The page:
A plaque remaining from the Big Apple Night Club at West 135th Street and Seventh Avenue in Harlem.

Above, a 1934 plaque from the Big Apple Night Club at West 135th Street and Seventh Avenue in Harlem. Discarded as trash in 2006. Now a Popeyes fast food restaurant on Google Maps.

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Entry from September 04, 2012
“Never cook with wine you wouldn’t drink”

“Never cook with (a) wine you wouldn’t drink” is a popular adage about cooking with wine. Some people believe that cheap wine can be used in cooking, but after the alcohol evaporates, the food has the inferior flavor of a poor wine. “Never cook with wine that isn’t good enough to drink” has been cited in print since at least 1977.
Other sayings about cooking with wine are “I love cooking with wine—sometimes I even put it in the food” and “I tried cooking with wine. After 5 glasses, I forgot why I was in the kitchen.”
20 January 1977, Valley News (Van Nuys, CA), “Let’s learn about wines: Don;t dump—turn your ‘undrinkables’ into winter warmers” by Ruth Ellen Church, sec. 5, pt. 2, pg. 10:
Here’s one exception to the rule “Never cook with wine that isn’t good enough to drink.” Take a tip from the ancients who knew that sugar (honey) and spices and heat could cover the taste of a bad wine.
30 November 1980, Augusta (GA) Chronicle, pg. 18E, col. 5 ad:
If there is a secret to cooking with wine, it is, never cook with wine that you wouldn’t serve to guests with the meal.
(Paul Masson wine—ed.)
12 July 1981, Mobile (AL) Press Register,  “Cooking is Fun!” by Tommye Miller, pg. 9D, col. 1:
“When cooking with wine, as with the Tuscan Duck, don’t be intimidated,” adds Anna Teresa. “Think of it as another seasoning and select the wine you plan to drink with the meat as the ingredient. Never cook with wine you would not drink; during cooking, the alcohol evaporates leaving only the flavor and aroma. A poor quality wine could spoil a fine dish.”
30 July 1981, Dallas (TX) Morning News, “Q&A” by Dotty Griffith, food editor, pg. 14E, col. 1:
Unless you have an aversion to drinking wine, the purchase of so-called cooking wines is unnecessary. Some experts insist you should never cook with wine you wouldn’t drink and even the makers don’t advise pouring yourself a glass of cooking wine.
19 December 1984, Winnipeg (Manitoba) Free Press, “Wine is the magical ingredient that can make food taste better” by The Canadian Press, pg. 20, col. 3:
John Tait, wine consultant with the Ontario Liquor Control Board, says there are only two rules or cooking with wine: Never cook with a wine you wouldn’t drink, and cook with the wine you will drink with the meal.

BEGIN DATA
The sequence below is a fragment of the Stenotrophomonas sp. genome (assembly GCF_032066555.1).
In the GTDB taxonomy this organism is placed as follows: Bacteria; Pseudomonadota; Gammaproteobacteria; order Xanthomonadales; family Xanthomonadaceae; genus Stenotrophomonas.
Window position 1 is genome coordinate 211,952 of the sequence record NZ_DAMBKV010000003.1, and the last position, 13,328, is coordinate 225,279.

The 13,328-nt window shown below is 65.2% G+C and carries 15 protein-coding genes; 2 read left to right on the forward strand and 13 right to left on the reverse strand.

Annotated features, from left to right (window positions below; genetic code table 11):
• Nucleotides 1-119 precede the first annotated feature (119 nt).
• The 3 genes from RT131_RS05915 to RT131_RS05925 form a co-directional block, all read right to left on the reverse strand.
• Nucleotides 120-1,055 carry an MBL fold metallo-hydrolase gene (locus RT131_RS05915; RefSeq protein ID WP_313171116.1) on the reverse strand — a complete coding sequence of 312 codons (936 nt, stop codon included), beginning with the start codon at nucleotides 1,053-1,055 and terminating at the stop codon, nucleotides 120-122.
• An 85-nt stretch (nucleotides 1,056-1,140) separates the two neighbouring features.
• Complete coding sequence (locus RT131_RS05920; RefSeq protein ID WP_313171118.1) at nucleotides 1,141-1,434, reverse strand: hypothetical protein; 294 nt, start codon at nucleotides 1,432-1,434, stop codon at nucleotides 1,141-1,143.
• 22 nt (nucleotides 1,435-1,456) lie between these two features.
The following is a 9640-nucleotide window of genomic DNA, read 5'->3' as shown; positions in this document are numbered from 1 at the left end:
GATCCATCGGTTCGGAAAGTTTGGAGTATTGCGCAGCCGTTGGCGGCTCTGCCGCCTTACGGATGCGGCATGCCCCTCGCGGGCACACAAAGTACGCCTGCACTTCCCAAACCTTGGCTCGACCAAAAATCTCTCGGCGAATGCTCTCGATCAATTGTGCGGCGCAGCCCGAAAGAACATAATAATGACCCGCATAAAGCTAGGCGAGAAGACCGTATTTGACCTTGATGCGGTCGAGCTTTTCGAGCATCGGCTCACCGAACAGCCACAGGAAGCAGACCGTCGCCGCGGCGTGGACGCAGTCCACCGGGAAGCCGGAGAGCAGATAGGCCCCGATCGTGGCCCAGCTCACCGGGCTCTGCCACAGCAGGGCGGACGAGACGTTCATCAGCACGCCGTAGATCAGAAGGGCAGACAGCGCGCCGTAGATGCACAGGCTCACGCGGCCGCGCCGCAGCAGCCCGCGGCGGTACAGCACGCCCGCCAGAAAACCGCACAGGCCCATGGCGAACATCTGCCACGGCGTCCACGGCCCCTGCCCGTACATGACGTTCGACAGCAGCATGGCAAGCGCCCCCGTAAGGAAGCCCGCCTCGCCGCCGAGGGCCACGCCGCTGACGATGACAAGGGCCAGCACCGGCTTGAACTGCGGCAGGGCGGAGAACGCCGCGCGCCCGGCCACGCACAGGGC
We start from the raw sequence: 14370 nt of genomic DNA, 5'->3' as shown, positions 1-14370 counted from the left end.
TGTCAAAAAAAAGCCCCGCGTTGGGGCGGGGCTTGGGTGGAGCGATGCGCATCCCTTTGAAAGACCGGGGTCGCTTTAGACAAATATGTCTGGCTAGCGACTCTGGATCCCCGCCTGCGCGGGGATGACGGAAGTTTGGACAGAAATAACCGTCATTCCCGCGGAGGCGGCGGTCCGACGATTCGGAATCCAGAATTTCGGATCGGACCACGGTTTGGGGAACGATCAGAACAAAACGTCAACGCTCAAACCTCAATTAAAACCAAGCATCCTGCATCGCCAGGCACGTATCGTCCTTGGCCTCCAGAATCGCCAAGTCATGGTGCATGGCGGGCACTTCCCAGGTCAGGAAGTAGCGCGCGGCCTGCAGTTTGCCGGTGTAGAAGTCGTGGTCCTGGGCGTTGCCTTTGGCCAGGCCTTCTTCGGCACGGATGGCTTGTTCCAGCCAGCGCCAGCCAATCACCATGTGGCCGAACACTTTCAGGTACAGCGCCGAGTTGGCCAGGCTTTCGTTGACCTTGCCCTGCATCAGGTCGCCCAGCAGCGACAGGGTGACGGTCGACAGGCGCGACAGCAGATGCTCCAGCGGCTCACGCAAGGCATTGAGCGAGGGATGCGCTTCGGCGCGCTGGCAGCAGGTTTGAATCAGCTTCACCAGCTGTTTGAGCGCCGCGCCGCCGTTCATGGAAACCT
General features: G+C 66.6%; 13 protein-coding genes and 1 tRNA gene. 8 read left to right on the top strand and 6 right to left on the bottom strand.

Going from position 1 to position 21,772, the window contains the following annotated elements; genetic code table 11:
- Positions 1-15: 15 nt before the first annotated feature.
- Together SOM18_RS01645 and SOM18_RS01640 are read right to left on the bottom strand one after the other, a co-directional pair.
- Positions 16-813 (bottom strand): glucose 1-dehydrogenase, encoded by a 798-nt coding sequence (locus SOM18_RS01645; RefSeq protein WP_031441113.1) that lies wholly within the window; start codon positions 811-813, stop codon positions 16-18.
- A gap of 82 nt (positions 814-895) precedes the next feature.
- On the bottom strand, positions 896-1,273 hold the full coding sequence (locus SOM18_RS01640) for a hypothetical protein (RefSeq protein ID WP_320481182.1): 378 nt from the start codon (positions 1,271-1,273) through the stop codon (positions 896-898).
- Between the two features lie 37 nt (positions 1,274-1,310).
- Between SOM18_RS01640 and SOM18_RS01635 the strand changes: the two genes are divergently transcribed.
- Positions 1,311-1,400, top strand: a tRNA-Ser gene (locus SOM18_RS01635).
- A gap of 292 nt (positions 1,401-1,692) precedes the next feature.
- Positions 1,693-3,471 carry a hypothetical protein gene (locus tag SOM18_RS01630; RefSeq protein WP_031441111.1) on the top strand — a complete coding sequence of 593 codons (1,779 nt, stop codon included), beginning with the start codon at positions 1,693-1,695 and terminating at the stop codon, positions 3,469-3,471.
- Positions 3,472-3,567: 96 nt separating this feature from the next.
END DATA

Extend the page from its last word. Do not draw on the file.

“People often have the mistaken idea that you get the cheapest wine. That’s wrong because after the alcohol evaporates in the cooking, you’re left with the flavor of a poor wine.”
30 October 1997, Sun-Sentinel (Fort Lauderdale, FL), “Cooking with Wine Successfully”  by Cathy Thomas (The Orange County Register), Food, pg. 12:
The rule is, never cook with wine you wouldn’t drink. That doesn’t mean it has to be expensive; it just has to taste good.
Google Books
The Black Dog Summer on the Vineyard Cookbook
By Joseph Hall and Elaine Sullivan
New York, NY: Little, Brown and Company
Pg. ?:
Remember, never cook with wine you would not drink.
Google Books
A Sunny McCoskey Napa Valley Mystery

By Nadia Gordon
San Francisco, CA: Chronicle Books
Pg. 15:
Never cook with wine you wouldn’t drink, one of Catelina’s many admonitions and a convenient one for justifying the cafe-con-vino practice that plenty of people in Napa Valley would consider a daily blasphemy against both the bean and the grape.
Google Books
The Rules: A Man’s Guide to Life

Edited by The Editors of Esquire Magazine
New York, NY: Hearst Books
Pg. 20:
Rule No. 40 Never cook with wine bought at a grocery store and labeled “cooking wine.”
Rule No. 41 Never cook with wine that you wouldn’t want to drink.
Google Books
The Complete Idiot’s Guide to Wine and Food Pairing
By Jaclyn Stuart and Jeanette Hurt
New York, NY: Alpha Books
Pg. ?:
That’s why you should never cook with wine you wouldn’t drink by itself. Fine restaurants actually use good-quality wine in the kitchen.
Google Books
The Culinarian:
A Kitchen Desk Reference

By Barbara Ann Kipfer
Hoboken, NJ: John Wiley & Sons, Inc.
Pg. 152:
HINTS Never cook with a wine you would not drink, and be sure the wine’s flavor complements the food with which it is paired.

Posted by Barry Popik
New York CityFood/Drink • Tuesday, September 04, 2012 • Permalink

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